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White House Goes on Witch-Hunt to Find Anonymous Op-Ed Writer; Burt Reynolds Dies; Brett Kavanaugh Confirmation Hearings Continue. Aired 3-3:30p ET

Aired September 6, 2018 - 15:00   ET




MIKE PENCE, VICE PRESIDENT OF THE UNITED STATES: The anonymous editorial published in "The New York Times" represents a new low in American journalism.

And I think "The New York Times" should be ashamed. And I think whoever wrote this anonymous editorial should also be ashamed as well.

Anyone who would write an anonymous editorial smearing this president, who has provided extraordinary leadership for this country, should not be working for this administration. They ought to do the honorable thing and they ought to resign.


BROOKE BALDWIN, CNN ANCHOR: Let's start at the White House.

Kaitlan Collins is there. Kate Bennett is also standing by on the first lady's response.

But, Kaitlan, first to you. Not only are all these people coming out with denials. They're printing out statements and hand-delivering them to the Oval Office.


You can see why these denials are rolling in as quickly as they are, because they know that these denials are being printed out, taken directly to President Trump, who is enjoying seeing these, as he did when General Kelly and his defense secretary, James Mattis, denied the claims that were attributed to them in Bob Woodward's tell-all book.

These denials are coming in. They started with the vice president this morning and the secretary of state, Mike Pompeo, and now we're seeing more than a dozen of the most high-ranking officials in this government denying that they were the ones who wrote that anonymous op-ed trashing the president.

That comes after Sarah Sanders, the press secretary, issued that surreal statement saying that those who wanted to know the identity of the author should call "The New York Times" and ask them, because they were the ones, according to Sarah, that were complicit in what she called a deceitful act.

So these Cabinet secretaries, these high-ranking officials, they know that the president needs to see these denials. They don't want the heat to be on them. But, Brooke, it's not even that farfetched that whoever wrote this would issue a denial denying that they wrote such words about the president, calling him ineffective and ill-informed.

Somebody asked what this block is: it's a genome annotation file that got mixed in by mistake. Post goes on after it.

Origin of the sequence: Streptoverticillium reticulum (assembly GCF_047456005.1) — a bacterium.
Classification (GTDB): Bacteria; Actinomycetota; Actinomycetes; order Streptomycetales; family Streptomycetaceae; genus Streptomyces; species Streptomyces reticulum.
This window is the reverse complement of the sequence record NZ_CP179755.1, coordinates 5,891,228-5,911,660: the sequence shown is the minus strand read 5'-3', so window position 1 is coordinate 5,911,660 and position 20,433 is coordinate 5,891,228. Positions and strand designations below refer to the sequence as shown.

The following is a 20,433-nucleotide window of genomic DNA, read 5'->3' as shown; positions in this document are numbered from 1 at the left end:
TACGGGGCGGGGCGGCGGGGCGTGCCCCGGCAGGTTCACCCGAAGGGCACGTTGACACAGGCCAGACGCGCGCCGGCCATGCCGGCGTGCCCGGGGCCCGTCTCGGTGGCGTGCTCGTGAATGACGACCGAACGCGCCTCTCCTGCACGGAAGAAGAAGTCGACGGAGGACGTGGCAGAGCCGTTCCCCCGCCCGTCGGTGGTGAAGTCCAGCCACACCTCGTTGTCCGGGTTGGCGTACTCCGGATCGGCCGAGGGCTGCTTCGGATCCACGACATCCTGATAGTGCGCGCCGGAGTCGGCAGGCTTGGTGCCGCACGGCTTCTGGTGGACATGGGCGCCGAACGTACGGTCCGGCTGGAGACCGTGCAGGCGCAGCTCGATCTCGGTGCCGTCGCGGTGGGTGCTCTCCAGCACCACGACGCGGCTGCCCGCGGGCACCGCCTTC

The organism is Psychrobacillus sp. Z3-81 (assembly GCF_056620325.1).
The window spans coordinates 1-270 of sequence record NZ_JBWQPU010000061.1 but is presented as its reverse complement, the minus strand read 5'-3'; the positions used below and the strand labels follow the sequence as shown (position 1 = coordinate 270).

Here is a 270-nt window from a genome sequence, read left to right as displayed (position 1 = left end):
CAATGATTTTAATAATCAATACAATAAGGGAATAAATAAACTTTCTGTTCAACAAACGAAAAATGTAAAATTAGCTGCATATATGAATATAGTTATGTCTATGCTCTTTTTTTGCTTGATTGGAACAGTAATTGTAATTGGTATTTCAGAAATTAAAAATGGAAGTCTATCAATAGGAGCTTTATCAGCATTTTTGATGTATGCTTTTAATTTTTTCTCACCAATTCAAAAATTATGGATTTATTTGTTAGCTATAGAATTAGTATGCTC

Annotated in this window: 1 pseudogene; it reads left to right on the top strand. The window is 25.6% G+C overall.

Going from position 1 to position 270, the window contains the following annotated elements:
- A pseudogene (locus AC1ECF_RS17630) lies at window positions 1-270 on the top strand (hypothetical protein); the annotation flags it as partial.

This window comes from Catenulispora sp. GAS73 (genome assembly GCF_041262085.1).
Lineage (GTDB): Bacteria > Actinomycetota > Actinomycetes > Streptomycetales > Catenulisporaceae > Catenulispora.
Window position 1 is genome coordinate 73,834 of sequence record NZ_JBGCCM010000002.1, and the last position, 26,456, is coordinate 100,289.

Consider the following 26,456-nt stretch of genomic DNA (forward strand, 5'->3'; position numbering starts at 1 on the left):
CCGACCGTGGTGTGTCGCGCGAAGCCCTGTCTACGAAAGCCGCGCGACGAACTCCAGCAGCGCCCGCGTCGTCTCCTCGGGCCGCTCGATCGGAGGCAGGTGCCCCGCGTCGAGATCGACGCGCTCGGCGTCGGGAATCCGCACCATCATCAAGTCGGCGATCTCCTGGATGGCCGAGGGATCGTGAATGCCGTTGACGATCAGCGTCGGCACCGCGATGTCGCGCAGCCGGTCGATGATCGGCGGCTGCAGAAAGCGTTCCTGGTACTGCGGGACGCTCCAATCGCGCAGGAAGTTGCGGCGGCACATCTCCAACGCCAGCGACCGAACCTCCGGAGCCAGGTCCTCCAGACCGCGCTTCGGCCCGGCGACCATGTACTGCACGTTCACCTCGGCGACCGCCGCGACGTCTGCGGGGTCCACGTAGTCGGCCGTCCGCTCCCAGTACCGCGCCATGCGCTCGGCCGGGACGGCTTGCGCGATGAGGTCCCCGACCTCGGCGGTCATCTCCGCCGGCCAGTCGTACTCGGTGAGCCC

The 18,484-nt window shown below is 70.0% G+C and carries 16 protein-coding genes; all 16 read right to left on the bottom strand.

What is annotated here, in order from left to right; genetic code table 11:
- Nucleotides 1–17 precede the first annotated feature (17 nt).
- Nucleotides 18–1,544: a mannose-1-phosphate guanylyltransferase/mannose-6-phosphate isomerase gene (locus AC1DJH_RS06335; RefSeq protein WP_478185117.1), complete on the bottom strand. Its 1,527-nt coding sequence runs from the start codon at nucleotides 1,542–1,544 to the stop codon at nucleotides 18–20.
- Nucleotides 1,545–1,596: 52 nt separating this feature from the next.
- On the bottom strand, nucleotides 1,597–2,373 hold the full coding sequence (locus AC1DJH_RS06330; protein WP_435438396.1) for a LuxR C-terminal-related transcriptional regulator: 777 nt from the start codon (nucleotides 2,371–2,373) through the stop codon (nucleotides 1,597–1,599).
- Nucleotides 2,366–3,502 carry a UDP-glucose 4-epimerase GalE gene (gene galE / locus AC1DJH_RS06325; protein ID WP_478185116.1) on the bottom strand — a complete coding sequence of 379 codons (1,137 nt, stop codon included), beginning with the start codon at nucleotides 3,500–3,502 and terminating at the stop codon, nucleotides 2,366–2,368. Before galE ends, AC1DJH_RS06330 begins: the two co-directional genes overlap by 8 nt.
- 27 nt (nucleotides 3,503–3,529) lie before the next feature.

But, see, as all of these denials were coming, the president is seeing them, his anger is still continuing to grow, from that outburst that you saw yesterday that you just played there, when he was in East Room with those sheriffs.

And it's likely only going to continue to grow because it's just resurrecting this idea that the president had that there are people in this administration who are actively working against him. Now, Brooke, you have to wonder what's going to come next, what is the president going to suggest happening next.

And one of his biggest allies here in Washington -- that is Kentucky senator Rand Paul -- just suggested something that the president might like. That is lie-detector tests for those people in the White House who have security clearances. Rand Paul said that in response to a question about what he thought about this op-ed.

And he said that they should give lie-detector tests to people who work in the White House to see if they're the ones talking to the media. Now, the question is, is whether the president will take the suggestion from Rand Paul seriously.

But, Brooke, it's not that hard to fathom because it was Rand Paul who suggested that President Trump should revoke John Brennan's security clearance, and we know how that ended. We will see what the president thinks of idea. He's scheduled to leave the White House now here any minute.